By contrast, in the “International Market Integration” scenario, countries demonstrate growing confidence in the global energy market. New producer countries generate a “supply cushion” that reverses long-held assumptions about strategies for securing energy supplies, gradually enticing entrants into the global energy market. In turn, new consuming countries also source from the global market. Regional investment treaties provide standardization of norms through which international investment and trading rules are improved. Closer cooperation in energy trade spills over to other energy governance areas and creates a platform for climate leadership and regional climate agreements.
By examining these contrasting visions for the next 10 years, the GGF 2022 energy group was able to identify lead strategies – that is, policy options that are suitable for both of these different scenarios. Each lead strategy addresses one or more of the following four goals: (1) energy affordability, (2) energy availability, (3) energy accessibility and (4) energy sustainability. The resulting policy options are:
Scale up energy transport. This includes liquefied natural gas (LNG) import/export terminals, pipelines and electricity grids. This option also involves a clear regulatory framework, concessional finance and long-term, off-take contracts in order to improve investor security for the needed infrastructure investments. Procedures for determining infrastructure investments will need to be streamlined in order to get the necessary infrastructure in place, but those procedures must also allot time for engaging affected communities and other stakeholders.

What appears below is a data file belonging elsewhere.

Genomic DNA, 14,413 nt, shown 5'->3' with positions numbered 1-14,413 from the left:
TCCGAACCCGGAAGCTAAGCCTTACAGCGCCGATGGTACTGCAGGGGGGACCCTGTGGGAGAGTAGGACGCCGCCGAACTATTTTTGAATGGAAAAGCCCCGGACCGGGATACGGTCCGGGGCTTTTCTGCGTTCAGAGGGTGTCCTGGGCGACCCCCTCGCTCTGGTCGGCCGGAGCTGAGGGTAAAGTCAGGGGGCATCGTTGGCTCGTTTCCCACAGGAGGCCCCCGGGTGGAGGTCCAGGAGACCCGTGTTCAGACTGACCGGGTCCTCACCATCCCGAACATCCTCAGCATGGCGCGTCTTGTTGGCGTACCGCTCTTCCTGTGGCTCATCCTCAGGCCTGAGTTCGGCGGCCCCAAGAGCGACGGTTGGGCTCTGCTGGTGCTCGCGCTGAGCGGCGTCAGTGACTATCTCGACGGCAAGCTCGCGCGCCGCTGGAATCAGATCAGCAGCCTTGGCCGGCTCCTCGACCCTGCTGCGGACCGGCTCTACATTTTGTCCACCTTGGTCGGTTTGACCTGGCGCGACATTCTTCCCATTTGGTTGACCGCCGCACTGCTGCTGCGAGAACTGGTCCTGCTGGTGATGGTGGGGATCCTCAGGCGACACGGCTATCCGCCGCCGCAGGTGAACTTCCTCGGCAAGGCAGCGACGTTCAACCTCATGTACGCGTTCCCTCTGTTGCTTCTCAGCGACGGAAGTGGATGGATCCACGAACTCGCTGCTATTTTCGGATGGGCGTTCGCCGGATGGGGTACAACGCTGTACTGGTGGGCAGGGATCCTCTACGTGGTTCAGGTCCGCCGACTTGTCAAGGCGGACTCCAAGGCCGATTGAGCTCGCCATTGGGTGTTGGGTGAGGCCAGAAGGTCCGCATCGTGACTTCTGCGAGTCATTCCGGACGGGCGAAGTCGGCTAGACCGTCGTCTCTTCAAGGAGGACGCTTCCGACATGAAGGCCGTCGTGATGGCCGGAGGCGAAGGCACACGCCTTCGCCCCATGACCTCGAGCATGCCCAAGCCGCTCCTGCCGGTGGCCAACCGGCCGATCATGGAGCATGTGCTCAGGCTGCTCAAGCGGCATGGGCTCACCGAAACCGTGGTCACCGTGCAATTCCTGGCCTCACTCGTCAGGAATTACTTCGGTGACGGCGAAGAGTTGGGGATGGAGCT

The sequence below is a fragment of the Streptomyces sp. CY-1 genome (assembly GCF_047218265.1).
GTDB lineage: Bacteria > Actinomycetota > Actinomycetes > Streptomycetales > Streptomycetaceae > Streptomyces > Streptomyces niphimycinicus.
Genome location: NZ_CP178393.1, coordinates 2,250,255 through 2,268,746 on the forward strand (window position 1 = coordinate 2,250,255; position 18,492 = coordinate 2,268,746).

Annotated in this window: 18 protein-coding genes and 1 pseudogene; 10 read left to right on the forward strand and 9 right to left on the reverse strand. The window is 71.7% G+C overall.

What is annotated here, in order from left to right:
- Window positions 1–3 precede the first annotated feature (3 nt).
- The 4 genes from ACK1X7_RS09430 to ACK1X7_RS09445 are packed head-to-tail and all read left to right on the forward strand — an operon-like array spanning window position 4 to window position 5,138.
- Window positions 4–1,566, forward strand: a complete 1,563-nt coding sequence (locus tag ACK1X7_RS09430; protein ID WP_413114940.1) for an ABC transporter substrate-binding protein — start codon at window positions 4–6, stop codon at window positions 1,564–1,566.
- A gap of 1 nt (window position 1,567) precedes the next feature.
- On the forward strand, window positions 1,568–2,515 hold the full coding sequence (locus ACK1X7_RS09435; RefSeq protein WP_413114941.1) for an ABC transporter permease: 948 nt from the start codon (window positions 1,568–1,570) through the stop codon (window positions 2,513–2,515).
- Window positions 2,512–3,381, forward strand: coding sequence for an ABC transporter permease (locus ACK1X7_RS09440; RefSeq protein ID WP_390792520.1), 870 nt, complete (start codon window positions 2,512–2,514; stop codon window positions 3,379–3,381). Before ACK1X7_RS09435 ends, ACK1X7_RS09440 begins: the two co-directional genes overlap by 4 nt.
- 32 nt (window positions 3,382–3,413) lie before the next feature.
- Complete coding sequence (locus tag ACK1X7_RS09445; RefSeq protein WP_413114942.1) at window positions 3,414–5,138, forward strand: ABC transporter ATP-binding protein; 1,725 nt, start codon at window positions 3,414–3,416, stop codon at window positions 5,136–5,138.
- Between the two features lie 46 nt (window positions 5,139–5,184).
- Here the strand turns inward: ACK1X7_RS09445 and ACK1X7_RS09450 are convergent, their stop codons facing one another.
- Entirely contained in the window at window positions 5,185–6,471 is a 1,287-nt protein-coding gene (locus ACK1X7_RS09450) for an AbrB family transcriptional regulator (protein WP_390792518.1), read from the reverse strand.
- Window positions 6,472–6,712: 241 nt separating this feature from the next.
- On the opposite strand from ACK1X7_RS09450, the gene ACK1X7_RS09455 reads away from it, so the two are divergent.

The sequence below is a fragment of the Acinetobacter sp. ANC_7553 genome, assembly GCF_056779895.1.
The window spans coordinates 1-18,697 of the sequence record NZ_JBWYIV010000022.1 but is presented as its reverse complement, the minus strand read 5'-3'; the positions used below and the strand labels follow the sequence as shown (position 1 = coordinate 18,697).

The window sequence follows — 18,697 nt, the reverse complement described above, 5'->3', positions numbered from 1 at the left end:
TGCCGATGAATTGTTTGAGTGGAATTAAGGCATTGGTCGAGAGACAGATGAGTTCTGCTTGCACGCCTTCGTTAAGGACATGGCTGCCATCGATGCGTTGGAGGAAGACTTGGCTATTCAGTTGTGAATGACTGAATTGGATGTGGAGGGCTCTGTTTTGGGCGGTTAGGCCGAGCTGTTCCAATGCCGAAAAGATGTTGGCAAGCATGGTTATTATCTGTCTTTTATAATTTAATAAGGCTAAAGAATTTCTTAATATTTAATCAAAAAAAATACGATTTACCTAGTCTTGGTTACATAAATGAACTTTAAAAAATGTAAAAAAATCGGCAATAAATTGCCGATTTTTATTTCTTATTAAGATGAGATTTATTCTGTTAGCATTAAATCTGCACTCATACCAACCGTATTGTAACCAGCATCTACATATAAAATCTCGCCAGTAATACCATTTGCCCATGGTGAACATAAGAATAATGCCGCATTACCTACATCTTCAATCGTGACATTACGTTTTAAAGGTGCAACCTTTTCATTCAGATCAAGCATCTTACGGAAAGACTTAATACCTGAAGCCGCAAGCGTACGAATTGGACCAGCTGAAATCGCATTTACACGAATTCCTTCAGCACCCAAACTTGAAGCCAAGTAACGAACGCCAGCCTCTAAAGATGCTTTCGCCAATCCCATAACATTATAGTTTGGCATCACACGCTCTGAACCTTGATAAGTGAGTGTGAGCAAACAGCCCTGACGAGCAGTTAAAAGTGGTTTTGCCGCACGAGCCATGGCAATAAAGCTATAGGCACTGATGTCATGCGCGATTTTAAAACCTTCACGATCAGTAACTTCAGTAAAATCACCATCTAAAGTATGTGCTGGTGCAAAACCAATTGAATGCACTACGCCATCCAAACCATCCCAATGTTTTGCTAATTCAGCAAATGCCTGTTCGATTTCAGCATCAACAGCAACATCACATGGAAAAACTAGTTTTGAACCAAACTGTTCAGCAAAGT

Bolster energy-related legal and trade instruments. This includes standardized investment treaties that provide fair and equitable treatment, protection from expropriation and mechanisms for dispute resolution. These investment treaties should have application at multiple legislative levels and work to normalize best practices and market frameworks for energy trade.
Implement energy-related knowledge–sharing and capacity-building mechanisms for emerging economies and developing countries. This includes agreements and institutions to collect data and disseminate best practices on energy technologies and environmental protection. Such mechanisms must involve multiple stakeholders in information exchange in order to encourage countries to meet their growing energy needs in a secure and sustainable way.
Accelerate clean-technology development and penetration through bilateral and regional institutions. While non-state actors are increasingly forming alliances to reduce carbon emissions, states must work to keep climate change on the policy agenda. In emerging bilateral and regional energy treaties, regional climate agreements could be inserted as well. This will continue the effort to mitigate climate change, even if a global climate policy agreement cannot be reached.
More closely incorporate emerging economies in existing international energy institutions. It is likely that, absent major changes, global governance of energy will continue to be relatively weak and decentralized. Nevertheless, modest changes are feasible in the near future in order to facilitate dialogue on energy technology and trade. The International Energy Agency could extend formal membership to countries such as China and India, while the G20 could provide greater leadership and coordination among and between developed and emerging economies.